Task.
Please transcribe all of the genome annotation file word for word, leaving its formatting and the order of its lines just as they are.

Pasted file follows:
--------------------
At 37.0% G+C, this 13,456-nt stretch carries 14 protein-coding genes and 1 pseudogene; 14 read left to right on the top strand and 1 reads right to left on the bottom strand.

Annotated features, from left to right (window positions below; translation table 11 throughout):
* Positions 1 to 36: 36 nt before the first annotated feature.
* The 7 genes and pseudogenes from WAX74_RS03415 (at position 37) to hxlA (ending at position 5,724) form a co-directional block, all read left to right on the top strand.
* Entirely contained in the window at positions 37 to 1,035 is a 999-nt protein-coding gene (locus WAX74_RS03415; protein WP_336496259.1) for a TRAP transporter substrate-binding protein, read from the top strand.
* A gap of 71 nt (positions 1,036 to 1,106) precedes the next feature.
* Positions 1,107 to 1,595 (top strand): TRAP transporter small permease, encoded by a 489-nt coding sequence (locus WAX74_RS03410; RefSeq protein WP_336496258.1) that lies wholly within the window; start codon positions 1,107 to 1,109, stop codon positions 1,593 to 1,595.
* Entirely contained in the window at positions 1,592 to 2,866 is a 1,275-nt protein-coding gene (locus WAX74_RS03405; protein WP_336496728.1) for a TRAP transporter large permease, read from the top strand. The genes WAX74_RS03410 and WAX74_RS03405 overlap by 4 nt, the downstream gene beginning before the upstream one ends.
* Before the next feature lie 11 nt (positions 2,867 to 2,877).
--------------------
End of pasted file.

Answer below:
At 37.0% G+C, this 13,456-nt stretch carries 14 protein-coding genes and 1 pseudogene; 14 read left to right on the top strand and 1 reads right to left on the bottom strand.

Annotated features, from left to right (window positions below; translation table 11 throughout):
* Positions 1 to 36: 36 nt before the first annotated feature.
* The 7 genes and pseudogenes from WAX74_RS03415 (at position 37) to hxlA (ending at position 5,724) form a co-directional block, all read left to right on the top strand.
* Entirely contained in the window at positions 37 to 1,035 is a 999-nt protein-coding gene (locus WAX74_RS03415; protein WP_336496259.1) for a TRAP transporter substrate-binding protein, read from the top strand.
* A gap of 71 nt (positions 1,036 to 1,106) precedes the next feature.
* Positions 1,107 to 1,595 (top strand): TRAP transporter small permease, encoded by a 489-nt coding sequence (locus WAX74_RS03410; RefSeq protein WP_336496258.1) that lies wholly within the window; start codon positions 1,107 to 1,109, stop codon positions 1,593 to 1,595.
* Entirely contained in the window at positions 1,592 to 2,866 is a 1,275-nt protein-coding gene (locus WAX74_RS03405; protein WP_336496728.1) for a TRAP transporter large permease, read from the top strand. The genes WAX74_RS03410 and WAX74_RS03405 overlap by 4 nt, the downstream gene beginning before the upstream one ends.
* Before the next feature lie 11 nt (positions 2,867 to 2,877).